Leading off his "Political Sideshow" segment halfway through the March 10 "Hardball," MSNBC's Chris Matthews mocked freshman Sen. Scott Brown (D-Mass.) for his reported book deal [audio available here]:
We learned today that Massachusetts senator Scott Brown, who's been a senator for just 35 days, has a book deal! According to the Wall Street Journal, Brown's expected to write about his upbringing, his early career, and how he beat Martha Coakley to win his Senate seat.
Maybe he could call it, "It's Not About the Truck." Just a thought, but, didn't people used to write their memoirs after their careers? This guy's been in office, what, a month?
Of course, this comes almost two years to the day after Matthews effusively praised Barack Obama's memoir, "Dreams From My Father" -- originally published in 1995 when Obama was gearing up to run for the Illinois State Senate -- on the March 13, 2008 "Hardball":
CHRIS MATTHEWS: It's unique because he's a politician and not since U.S. Grant has a politician written his own book.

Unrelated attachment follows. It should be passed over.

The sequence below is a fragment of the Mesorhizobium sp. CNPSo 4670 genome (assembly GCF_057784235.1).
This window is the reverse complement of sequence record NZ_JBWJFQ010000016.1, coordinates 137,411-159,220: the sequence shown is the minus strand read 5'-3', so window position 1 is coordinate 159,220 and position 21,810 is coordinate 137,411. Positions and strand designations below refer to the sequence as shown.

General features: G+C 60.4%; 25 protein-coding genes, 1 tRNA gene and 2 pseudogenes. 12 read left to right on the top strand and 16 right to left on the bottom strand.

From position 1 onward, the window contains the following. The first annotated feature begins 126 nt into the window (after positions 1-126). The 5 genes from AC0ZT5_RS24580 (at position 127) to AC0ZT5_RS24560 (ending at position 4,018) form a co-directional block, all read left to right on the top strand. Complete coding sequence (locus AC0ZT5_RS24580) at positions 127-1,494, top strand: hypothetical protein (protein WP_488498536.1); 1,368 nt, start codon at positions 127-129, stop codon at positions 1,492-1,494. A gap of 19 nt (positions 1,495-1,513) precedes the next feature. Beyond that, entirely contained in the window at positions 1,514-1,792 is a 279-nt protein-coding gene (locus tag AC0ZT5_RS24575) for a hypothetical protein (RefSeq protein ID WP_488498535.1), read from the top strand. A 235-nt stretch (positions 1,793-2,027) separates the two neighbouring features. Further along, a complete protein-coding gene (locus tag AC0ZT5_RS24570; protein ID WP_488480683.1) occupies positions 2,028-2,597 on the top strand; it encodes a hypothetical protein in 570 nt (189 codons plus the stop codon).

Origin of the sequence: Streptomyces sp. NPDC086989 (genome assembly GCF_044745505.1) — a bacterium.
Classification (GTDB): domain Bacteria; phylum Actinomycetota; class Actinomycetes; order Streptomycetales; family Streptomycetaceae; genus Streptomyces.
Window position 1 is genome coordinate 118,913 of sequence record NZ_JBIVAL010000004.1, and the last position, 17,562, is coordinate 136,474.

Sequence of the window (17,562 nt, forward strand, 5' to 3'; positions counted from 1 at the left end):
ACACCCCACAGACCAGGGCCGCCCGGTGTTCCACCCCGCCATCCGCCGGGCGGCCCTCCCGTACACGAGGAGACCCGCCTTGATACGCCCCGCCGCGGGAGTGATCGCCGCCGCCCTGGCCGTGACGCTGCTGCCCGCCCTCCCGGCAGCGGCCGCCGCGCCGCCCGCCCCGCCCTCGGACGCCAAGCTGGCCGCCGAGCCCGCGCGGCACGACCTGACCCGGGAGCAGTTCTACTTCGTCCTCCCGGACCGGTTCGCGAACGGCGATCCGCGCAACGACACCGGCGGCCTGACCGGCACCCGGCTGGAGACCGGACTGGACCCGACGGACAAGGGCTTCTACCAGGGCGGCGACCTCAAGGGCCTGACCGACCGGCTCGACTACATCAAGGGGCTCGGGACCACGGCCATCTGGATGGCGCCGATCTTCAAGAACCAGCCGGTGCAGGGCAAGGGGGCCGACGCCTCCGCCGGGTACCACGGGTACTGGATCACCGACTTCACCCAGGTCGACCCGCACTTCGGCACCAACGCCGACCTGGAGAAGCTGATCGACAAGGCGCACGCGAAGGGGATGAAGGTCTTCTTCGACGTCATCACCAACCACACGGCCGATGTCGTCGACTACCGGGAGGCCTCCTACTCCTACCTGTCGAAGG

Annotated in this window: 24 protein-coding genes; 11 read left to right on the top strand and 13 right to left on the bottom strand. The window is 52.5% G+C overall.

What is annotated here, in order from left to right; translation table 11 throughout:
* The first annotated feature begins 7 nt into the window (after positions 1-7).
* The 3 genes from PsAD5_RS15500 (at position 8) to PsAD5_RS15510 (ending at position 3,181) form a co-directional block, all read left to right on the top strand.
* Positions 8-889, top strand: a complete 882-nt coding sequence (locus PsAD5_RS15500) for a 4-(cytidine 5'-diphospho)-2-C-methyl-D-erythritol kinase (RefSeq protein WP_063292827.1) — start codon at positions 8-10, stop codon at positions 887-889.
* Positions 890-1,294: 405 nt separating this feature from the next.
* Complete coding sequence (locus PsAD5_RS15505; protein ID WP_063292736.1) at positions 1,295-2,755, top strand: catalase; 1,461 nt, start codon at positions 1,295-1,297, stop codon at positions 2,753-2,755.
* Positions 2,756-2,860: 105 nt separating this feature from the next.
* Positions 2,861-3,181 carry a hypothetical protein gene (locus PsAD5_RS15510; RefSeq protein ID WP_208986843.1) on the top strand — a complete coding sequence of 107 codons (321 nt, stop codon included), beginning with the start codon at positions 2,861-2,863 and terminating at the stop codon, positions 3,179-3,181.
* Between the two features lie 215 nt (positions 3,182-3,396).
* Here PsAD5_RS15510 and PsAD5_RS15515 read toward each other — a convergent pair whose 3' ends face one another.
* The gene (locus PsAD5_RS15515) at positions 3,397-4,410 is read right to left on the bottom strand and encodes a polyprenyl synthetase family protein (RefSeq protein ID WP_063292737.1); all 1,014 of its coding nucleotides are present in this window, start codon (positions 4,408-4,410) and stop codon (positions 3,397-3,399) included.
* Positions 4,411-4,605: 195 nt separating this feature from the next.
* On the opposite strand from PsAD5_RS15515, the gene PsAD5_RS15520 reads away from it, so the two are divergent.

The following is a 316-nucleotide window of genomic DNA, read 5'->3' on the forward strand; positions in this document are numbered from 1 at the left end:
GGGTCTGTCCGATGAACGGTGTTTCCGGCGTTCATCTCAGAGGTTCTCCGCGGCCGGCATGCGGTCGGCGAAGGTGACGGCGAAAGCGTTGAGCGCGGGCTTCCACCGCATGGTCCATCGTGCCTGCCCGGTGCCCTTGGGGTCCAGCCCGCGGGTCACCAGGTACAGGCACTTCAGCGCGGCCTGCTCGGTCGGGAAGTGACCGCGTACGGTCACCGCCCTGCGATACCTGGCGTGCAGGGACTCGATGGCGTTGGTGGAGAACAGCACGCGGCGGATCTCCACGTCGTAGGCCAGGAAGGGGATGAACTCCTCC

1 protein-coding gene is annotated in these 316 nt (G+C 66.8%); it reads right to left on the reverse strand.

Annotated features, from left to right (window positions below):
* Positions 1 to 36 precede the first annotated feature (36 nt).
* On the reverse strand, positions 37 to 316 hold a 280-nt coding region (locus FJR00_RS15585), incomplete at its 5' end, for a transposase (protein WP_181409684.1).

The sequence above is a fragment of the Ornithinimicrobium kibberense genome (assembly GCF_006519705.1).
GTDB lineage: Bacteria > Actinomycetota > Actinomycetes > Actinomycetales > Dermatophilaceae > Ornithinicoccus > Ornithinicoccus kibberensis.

MICHAEL SMERCONISH, radio talk show host: Exactly.
MATTHEWS: And that is refreshing.
MATTHEWS: And you're thoughts here? Did you read the book? Once you read it you have a different take. It's almost like Mark Twain. It's so American, it's so textured. It's so, almost sounding like great fiction because it reads like us. It's picturesque. Is that the right word? Picturesque? I think it's got that quality.
Matthews's hypocrisy continued in a subtler form with his comments in the next item in the "Sideshow." The MSNBC host blasted Sen. John McCain's Republican Senate primary challenger J.D. Hayworth for a radio ad touting Hayworth's Christian faith and how it has informed his socially conservative stances on abortion and same-sex marriage.
"Don't we have a constitutional ban against setting religious tests for public office? I've never heard somebody scoff [sic] up votes by saying he's better at his religion than the other guy," Matthews huffed.
Museum of the Moving Image
The Living Room Candidate
"Bible," Carter, 1980
MALE NARRATOR: Though he carefully observes our historic separation of church and state, Jimmy Carter is a deeply and clearly religious man. He takes the time to pray privately and with Rosalynn each day. Under the endless pressure of the Presidency, where decisions change and directions change, and even the facts change, this man knows that one thing remains constant: his faith. [with TEXT] President Carter.